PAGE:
The chart above shows that good credit can help you get a lower rate, and that rates tend to be higher on loans with fixed interest rates and longer repayment terms. Because each lender has its own method of evaluating borrowers, it’s a good idea to request rates from multiple lenders so you can compare your options. A student loan refinancing calculator can help you estimate how much you might save. 

If you want to refinance with bad credit, you may need to apply with a cosigner. Or, you can work on improving your credit before applying. Many lenders will allow children to refinance parent PLUS loans in their own name after graduation.

You can use Credible to compare rates from multiple private lenders at once without affecting your credit score.

How rates for student loan refinancing are determined

The rates private lenders charge to refinance student loans depend in part on the economy and interest rate environment, but also the loan term, the type of loan (fixed- or variable-rate), the borrower’s credit worthiness, and the lender’s operating costs and profit margin. 

About Credible

Credible is a multi-lender marketplace that empowers consumers to discover financial products that are the best fit for their unique circumstances. Credible’s integrations with leading lenders and credit bureaus allow consumers to quickly compare accurate, personalized loan options ― without putting their personal information at risk or affecting their credit score. The Credible marketplace provides an unrivaled customer experience, as reflected by over 4,300 positive Trustpilot reviews and a TrustScore of 4.7/5.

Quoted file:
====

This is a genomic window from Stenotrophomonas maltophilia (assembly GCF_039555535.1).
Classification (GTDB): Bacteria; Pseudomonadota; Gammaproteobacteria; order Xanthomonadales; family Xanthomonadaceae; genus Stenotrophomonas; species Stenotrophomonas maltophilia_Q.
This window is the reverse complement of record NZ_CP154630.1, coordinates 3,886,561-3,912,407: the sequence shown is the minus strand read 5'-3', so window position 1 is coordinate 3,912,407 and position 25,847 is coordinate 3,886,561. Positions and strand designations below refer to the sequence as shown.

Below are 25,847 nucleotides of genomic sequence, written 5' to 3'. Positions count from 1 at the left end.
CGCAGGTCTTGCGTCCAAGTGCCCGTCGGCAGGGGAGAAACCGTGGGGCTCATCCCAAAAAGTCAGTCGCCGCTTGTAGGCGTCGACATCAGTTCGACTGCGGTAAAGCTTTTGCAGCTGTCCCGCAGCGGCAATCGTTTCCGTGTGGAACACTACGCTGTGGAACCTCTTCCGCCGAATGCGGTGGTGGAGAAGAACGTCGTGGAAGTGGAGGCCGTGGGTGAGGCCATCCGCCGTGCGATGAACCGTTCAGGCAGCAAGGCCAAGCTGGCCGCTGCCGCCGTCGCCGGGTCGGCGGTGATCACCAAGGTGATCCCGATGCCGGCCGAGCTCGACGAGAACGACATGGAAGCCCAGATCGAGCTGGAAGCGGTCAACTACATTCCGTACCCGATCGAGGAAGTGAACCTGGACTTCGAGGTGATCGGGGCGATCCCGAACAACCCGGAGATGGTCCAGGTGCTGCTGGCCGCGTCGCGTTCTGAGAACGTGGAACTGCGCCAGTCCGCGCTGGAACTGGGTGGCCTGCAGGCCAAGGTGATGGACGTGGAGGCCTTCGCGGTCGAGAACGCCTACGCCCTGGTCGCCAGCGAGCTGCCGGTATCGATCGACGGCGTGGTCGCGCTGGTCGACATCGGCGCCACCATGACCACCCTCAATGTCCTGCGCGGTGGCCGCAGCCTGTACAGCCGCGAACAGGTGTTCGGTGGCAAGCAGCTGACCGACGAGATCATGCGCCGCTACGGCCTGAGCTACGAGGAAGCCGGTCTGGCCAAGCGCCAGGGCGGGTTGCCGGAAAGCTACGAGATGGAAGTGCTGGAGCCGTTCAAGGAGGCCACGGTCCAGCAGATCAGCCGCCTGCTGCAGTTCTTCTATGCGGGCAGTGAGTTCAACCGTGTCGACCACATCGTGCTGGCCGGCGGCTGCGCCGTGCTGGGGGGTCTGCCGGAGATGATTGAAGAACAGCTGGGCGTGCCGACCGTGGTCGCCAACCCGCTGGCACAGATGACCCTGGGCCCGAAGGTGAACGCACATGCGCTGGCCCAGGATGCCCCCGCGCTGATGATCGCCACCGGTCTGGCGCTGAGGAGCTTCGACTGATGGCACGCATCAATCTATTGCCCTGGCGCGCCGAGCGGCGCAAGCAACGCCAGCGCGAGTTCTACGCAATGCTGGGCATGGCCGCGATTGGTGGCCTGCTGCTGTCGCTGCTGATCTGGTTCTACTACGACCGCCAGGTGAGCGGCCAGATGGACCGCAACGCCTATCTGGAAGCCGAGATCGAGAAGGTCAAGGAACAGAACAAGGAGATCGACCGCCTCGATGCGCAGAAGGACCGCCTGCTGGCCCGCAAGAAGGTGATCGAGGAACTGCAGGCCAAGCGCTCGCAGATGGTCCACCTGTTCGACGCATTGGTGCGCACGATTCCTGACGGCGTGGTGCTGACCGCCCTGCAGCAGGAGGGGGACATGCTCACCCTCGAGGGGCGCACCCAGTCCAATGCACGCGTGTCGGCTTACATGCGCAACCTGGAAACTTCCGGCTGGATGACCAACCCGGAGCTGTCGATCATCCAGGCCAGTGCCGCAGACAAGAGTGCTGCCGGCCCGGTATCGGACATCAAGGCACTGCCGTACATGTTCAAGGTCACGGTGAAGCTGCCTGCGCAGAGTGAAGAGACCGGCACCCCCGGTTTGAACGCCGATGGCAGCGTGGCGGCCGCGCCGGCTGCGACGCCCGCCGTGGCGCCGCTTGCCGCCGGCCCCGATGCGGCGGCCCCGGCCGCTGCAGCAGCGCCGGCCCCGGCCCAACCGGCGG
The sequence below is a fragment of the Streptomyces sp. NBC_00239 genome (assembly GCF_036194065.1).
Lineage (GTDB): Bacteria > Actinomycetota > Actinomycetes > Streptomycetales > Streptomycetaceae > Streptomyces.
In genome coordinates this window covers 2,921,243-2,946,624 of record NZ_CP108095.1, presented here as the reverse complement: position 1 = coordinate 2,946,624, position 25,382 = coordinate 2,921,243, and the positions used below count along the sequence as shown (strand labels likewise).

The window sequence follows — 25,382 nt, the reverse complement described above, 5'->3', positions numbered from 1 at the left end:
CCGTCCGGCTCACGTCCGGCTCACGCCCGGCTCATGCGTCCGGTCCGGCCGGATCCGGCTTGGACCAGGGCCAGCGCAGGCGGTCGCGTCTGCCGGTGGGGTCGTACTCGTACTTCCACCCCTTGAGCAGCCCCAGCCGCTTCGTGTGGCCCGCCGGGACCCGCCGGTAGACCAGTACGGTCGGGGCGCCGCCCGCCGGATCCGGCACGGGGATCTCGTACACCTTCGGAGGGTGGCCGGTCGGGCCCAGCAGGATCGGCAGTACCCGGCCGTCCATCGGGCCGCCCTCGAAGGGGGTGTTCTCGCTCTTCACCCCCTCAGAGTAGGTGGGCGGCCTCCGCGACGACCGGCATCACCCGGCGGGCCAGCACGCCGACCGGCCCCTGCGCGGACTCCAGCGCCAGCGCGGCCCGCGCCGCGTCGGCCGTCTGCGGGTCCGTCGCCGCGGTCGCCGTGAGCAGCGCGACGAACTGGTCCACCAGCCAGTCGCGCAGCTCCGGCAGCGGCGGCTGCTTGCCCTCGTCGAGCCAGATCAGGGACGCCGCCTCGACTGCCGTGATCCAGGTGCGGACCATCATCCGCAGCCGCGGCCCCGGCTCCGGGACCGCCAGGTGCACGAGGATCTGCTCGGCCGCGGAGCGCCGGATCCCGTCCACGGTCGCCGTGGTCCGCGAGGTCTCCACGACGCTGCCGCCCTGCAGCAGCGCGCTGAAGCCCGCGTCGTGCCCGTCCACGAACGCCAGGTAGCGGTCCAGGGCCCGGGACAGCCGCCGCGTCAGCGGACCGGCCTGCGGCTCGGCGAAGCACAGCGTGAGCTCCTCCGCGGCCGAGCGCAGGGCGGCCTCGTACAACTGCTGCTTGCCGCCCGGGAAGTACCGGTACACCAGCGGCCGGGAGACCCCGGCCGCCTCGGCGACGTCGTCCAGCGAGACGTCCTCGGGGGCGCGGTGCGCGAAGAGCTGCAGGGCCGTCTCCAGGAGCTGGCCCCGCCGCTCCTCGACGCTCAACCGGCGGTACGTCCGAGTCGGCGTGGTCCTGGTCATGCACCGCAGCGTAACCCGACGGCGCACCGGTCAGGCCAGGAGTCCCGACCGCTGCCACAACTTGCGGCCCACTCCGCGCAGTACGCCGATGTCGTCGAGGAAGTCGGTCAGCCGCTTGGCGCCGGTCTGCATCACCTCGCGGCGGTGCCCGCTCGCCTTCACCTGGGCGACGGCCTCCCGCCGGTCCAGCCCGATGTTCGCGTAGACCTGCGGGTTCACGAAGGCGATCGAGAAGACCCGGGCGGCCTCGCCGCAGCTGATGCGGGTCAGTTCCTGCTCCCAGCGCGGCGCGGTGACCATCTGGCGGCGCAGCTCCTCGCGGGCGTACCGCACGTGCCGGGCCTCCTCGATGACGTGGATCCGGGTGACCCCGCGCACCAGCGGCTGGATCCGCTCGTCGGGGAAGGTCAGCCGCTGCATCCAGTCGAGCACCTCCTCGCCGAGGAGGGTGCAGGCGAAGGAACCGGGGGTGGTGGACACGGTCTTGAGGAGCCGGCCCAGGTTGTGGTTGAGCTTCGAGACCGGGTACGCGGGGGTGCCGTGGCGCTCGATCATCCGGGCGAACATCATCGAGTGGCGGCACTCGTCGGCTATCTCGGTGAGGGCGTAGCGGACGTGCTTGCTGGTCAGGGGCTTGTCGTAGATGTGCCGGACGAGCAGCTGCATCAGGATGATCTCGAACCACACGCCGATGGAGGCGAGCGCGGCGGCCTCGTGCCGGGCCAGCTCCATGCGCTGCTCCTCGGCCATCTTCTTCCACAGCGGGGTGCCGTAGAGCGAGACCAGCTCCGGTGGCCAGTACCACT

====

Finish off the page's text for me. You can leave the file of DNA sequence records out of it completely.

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Provident Financial calls time on doorstep lending business

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Provident Financial has confirmed plans to shut its 141-year-old doorstep lending arm, as its full-year results highlighted the strain the coronavirus pandemic and growing customer complaints have put on subprime lenders.

The Bradford-based company reported a pre-tax loss of £113.5m for 2020, compared with a £119m profit the previous year. The biggest drag was a £75m loss in its consumer credit division, which includes home credit.

Malcolm Le May, Provident chief executive, said: “In light of the changing industry and regulatory dynamics in the home credit sector, as well as shifting customer preferences, it is with deepest regret that we have decided to withdraw from the home credit market.”